On February 16, 2011, the Environmental and Energy Study Institute (EESI), House Fuel Cell and Hydrogen Caucus, California Fuel Cell Partnership, and Fuel Cell and Hydrogen Energy Association held a briefing about the status of commercial deployment of fuel cells and hydrogen. Fuel cells, which can be used as stationary power sources or to power vehicles, convert fuel and oxygen into electricity, with water and heat as the only byproducts. At this briefing, experts discussed the state of stationary fuel cell system, fuel cell vehicle, and hydrogen infrastructure development; challenges to wide spread deployment; economic and environmental benefits; and opportunities for industry and government to develop partnerships to accelerate commercial deployment across the nation.
- Rep. Charlie Dent (R-PA) remarked, “Hydrogen and fuel cells offer a great opportunity for the future of this country as we try and transition away from oil from the Middle East – hydrogen is a big part of the solution.”
- Hydrogen can be generated by reforming natural gas or biogas, biomass gasification, or electrolysis (separation of water into hydrogen and oxygen) powered by solar energy or other sources of electricity.
- Fuel cell and hydrogen technologies are viable and commercially available now, but to be successful in the near future, development costs need to be reduced and infrastructure needs to expand dramatically.
- Stationary fuel cells used as electrical generators offer efficient, clean, reliable, and regenerative power. They offer over 50 percent efficiency for fuel to electricity conversion, better than any other conversion device of its size.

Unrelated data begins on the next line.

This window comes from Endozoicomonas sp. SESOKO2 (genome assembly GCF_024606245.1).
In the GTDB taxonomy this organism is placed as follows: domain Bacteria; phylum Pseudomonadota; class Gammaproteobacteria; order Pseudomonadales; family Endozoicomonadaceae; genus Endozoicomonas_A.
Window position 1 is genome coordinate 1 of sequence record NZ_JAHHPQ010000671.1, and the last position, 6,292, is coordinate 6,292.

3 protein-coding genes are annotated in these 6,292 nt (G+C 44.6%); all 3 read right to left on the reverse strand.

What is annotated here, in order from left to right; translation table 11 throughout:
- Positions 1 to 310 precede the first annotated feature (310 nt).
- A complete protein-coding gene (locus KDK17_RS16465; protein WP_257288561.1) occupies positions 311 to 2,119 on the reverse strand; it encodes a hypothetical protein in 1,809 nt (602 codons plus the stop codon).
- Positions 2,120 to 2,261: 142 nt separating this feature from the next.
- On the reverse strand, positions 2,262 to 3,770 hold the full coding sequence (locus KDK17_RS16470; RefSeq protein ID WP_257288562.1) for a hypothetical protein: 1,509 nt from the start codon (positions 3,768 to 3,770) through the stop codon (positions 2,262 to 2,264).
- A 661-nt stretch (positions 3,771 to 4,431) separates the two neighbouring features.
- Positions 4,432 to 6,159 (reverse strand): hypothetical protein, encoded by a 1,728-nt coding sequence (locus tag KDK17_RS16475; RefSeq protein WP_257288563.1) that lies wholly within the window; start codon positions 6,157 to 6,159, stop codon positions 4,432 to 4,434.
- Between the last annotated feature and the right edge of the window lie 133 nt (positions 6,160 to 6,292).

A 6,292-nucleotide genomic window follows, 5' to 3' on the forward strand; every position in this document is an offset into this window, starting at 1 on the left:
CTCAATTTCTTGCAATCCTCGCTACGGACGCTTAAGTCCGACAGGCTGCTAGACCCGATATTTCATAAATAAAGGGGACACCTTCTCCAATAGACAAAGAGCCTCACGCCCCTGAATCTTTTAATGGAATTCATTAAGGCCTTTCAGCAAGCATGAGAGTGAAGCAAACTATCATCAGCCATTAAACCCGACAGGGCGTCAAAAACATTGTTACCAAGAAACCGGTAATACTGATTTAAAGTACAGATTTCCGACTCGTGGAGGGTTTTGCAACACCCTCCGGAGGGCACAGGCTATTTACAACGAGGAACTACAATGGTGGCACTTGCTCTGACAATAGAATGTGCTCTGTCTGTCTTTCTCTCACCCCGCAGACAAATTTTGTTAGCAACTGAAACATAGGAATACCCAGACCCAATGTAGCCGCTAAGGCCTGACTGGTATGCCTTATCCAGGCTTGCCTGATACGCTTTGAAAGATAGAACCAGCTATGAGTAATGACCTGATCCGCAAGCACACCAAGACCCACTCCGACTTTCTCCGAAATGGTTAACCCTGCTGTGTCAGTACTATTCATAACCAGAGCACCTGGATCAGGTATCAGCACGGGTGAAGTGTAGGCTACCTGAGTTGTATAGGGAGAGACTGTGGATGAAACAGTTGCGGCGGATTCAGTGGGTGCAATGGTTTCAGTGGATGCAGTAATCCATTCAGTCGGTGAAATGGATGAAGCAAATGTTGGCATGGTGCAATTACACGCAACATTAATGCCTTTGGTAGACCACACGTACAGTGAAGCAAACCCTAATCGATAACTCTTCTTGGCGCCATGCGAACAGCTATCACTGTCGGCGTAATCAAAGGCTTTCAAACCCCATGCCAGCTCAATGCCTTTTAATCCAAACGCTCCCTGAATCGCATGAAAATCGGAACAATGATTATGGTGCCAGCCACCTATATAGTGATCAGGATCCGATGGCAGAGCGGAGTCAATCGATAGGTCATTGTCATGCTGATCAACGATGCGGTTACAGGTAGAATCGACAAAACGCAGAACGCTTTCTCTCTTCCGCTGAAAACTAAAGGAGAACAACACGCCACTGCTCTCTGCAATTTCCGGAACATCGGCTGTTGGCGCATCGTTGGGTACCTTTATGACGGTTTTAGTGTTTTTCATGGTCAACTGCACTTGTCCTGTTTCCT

- Stationary fuel cells are presently being commercially deployed by Coca-Cola, Google, Wal-Mart, Fed-Ex, e-Bay, and many others to provide energy for tasks such as grocery store refrigeration, data center operations, and materials handling. The U.S. military uses fuel cell technologies for powering un-manned vehicles and maintenance for non-tactical operations.
- The waste heat from stationary fuel cells can be used for space heating, water heating, or industrial processes.
- Major players in the megawatt stationary fuel cell class are phosphoric acid fuel cells produced by United Technologies in Connecticut, molten carbonate fuel cells produced by Fuel Cell Energy Co. in Connecticut, and solid oxide fuel cells from Bloom Energy in California.
- The Santa Barbara Wastewater Treatment Plant uses two fuel cells that total 500 kW, saving $301,500 in annual electric utility costs and reducing carbon dioxide, nitrogen dioxide, and sulfur dioxide emissions.
- Since 1999, 359 fuel cell vehicles (FCVs) have been deployed in California; these vehicles have been driven 3.5 million miles cumulatively. FCVs are part of a portfolio of cleaner vehicle and fuel options that will help the state meet its goal of reducing greenhouse gases 80 percent by 2050.
- Mercedes Benz has released its B-Class with a fuel cell power train. The carbon emissions from a 20,000 mile journey with this car are equivalent to those from 3.5 minutes of German traffic.
- A fueling station under construction in Emeryville, California will generate hydrogen from both solar electrolysis and a natural gas reformer, and will serve buses and cars. A station in Fountain Valley, California will be the first to use 100 percent biogas (from an adjacent wastewater treatment facility) to make its hydrogen.
- FCVs offer ranges similar to those of combustion engine vehicles: 250-400 miles. Hydrogen currently costs more than gasoline, but FCVs are 2-3 times more efficient than combustion engine vehicles, making the two fuels cost-competitive.
Fuel cell vehicles are 2-3 times more efficient than combustion engine vehicles, and have zero emissions. Stationary fuel cells are in use now in grocery stores, hotels and apartment buildings. Most hydrogen is produced from domestic natural gas, but increasingly hydrogen is made with renewable energy such as solar, wind, biogas and biomass. California leads the nation in fuel cell deployment, with more than 300 fuel cell vehicles on the road, 50 forklifts in operation, and dozens of stationary fuel cells in use; 39 states have active hydrogen or fuel cell vehicle initiatives and demonstration programs. The U.S. Department of Energy projects a mature fuel cell and hydrogen market could lead to a net increase of hundreds of thousands of jobs nationwide by 2050.